A whistleblower complaint to an Inspector General is the spark that ignited the current US impeachment inquiry. Watching the conflagration has had me considering how instances of fraud, waste, and abuse are handled within the nonprofit sector. More than once, I have seen people who worked at nonprofit organizations act in ways that I found unethical or illegal. As the Association of Fundraising Professionals celebrated #EthicsAwarenessMonth in October and online discussion boards lit up with discussions of ethical issues, I saw that many others, like me, have seen nonprofit board members and staff engage in fraud, waste, and abuse.

I have found myself wondering if the nonprofit sector needs inspector generals.

I confess that before the commencement of the Trump impeachment hearings, I have never thought much about inspector generals despite the fact that I have three degrees in political science. But then, for a couple of days, as the whistleblower complaint was withheld from Congress, the role of the Inspector General for the intelligence office became central to the discussion. President Trump attempted to assert control over the release of the whistleblower complaint. The attorney general’s office weighed-in as did the Council of the Inspectors General on Integrity and Efficiency. Pundits debated the inspector general’s conclusions that the matter was both credible and urgent. Finally, whether the inspector general for intelligence even had a role to play in this particular Ukranian diplomatic conversation was disputed. Suddenly, a bureaucratic role that I had never paid a lot of attention to became a preoccupation.

As I thought about the role of an inspector general – to investigate allegations of waste, fraud, and abuse in the government sector – I found myself thinking “that’s not a bad idea for the nonprofit sector.”  When there is waste, fraud, or abuse in the nonprofit sector in the administration of a federal grant, nonprofit employees (or others) can report to the inspector general of whatever agency is involved in the distribution and control of the grant funds. Yet, there are instances of waste, fraud, and/or abuse which don’t involve government grant money and aren’t, therefore, appropriate to report to any existing inspector general.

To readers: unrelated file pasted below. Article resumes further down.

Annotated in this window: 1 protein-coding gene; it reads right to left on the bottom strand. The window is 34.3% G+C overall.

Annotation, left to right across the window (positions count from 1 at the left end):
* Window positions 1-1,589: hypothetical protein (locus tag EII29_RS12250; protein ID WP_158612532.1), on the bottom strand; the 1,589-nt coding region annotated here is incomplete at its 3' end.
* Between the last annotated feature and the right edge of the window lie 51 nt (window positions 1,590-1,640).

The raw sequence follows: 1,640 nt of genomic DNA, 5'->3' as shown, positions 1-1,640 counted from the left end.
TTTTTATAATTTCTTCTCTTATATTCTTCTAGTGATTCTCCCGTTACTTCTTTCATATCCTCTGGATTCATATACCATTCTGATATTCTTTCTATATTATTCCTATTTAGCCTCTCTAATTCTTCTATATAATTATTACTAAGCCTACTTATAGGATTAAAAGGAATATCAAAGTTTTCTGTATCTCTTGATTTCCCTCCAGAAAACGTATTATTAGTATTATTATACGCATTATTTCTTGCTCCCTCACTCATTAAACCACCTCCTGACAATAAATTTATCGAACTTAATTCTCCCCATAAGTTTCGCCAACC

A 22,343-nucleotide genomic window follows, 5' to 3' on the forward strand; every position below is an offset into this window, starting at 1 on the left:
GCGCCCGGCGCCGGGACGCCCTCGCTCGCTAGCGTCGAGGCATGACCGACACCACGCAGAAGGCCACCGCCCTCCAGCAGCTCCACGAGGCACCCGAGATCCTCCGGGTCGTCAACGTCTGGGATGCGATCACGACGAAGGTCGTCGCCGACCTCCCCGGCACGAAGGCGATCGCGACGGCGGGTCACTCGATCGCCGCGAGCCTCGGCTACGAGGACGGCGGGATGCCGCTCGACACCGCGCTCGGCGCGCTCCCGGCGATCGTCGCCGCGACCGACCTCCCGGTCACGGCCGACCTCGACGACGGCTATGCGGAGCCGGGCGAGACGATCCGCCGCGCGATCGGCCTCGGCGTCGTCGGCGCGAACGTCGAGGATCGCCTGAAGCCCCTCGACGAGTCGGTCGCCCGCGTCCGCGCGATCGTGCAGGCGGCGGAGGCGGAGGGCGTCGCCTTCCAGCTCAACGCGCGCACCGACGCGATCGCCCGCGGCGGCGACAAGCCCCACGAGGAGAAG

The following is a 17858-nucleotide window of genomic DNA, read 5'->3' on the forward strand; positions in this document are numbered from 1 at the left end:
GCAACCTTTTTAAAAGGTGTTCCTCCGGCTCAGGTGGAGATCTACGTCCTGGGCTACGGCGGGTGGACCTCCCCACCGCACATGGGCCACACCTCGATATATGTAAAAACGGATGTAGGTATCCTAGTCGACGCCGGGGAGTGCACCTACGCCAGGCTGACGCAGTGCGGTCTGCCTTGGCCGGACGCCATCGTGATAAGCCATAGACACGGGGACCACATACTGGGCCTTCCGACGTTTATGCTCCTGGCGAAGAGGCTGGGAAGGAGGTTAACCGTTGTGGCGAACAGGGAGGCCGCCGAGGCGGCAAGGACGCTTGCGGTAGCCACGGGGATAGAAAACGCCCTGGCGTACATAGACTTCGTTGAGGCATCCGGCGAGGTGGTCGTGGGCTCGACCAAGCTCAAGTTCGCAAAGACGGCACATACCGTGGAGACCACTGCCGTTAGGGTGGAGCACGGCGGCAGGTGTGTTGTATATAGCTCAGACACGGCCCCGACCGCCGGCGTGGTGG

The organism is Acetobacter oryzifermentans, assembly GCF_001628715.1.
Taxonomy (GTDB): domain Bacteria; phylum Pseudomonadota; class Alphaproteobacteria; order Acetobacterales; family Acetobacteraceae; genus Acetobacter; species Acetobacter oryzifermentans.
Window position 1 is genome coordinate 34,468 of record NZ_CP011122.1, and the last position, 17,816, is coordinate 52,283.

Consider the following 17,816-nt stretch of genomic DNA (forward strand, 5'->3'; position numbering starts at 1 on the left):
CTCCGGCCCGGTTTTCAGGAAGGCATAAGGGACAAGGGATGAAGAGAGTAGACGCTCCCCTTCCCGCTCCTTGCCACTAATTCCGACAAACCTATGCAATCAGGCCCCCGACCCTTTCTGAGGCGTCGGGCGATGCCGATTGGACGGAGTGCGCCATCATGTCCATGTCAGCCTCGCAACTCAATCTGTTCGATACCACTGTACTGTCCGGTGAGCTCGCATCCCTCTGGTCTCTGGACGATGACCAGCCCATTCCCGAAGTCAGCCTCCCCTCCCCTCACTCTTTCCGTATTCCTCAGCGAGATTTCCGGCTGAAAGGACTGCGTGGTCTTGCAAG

Of course, the first line of defense against waste, fraud, and abuse in the nonprofit sector is supposed to be the board of directors. However, nonprofit boards are often poorly trained or asleep on the job. Further, sometimes board members are the problem.

Beyond the board, the control and regulation of nonprofit organizations is largely conducted at the state level through the offices of the various states’ secretaries of state in which charities are registered, fundraise, and operate. Nonprofits are also accountable to the IRS which, of course, determines and can revoke tax-exempt charitable status.

But neither states nor the IRS are staffed for the task of oversight of a diverse sector which employs more than 10% of the US workforce–fifteen times the number of workers that are in the US mining industry (a sector whose workers featured prominently in the political debate of the last presidential election) and ten times the number of workers in agriculture.

Many argue that the nonprofit sector has a pretty good history of policing itself.  There are charity watchdogs which play a role in accountability and transparency—Charity Watch, Charity Navigator, the Better Business Bureau’s Wise Giving Alliance, Guidestar/Candid, for examples—but the sector is so large and these nonprofit watchdogs are far too poorly resourced to function in the ways that an inspector general functions.

As the late Rick Cohen of NPQ reviews, when Sarbanes Oxley was passed more than a decade ago, ripples of concern spread through the sector which ultimately resulted in the Principles of Good Governance and Ethical Practice. This document delineates a fairly wide-spread consensus that has evolved around best practices in nonprofit governance.

Even so, as I re-read the Principles of Good Governance document, I can identify multiple organizations I have worked with in recent years that don’t follow the practices outlined.  I know that I have seen significant room for improvement within the sector.

The latest Better Business Bureau Wise Giving survey results released this week reveal that my perception is not unique.  Less than one in five (19%) of the American public “highly trusts” charities. Yet, this same survey indicated that an overwhelming majority of people report trust as essential before they donate. The low levels of trust exposed in this survey do not foretell strong future giving.

I don’t know that there is a single answer or solution to waste, fraud, abuse, and public lack of confidence in the sector. There are probably many answers including better board training, but it does occur to me that something akin to the inspector general system might be valuable for nonprofit sector.

Inspector generals are employed to strengthen public trust in the use of public funds. The funds with which nonprofit organizations operate, like the funds that government employees control, are, to use a slang term, “other people’s money.”

How a system of inspector generals might be created, designed, implemented and paid for might make it impractical to realize as a solution, but at the current rate of erosion of public trust, we’re at risk of putting ourselves out of business and not because we’ve cured society’s ills.

mage Source: Bigstock.com/Tupungato – Used with permission.

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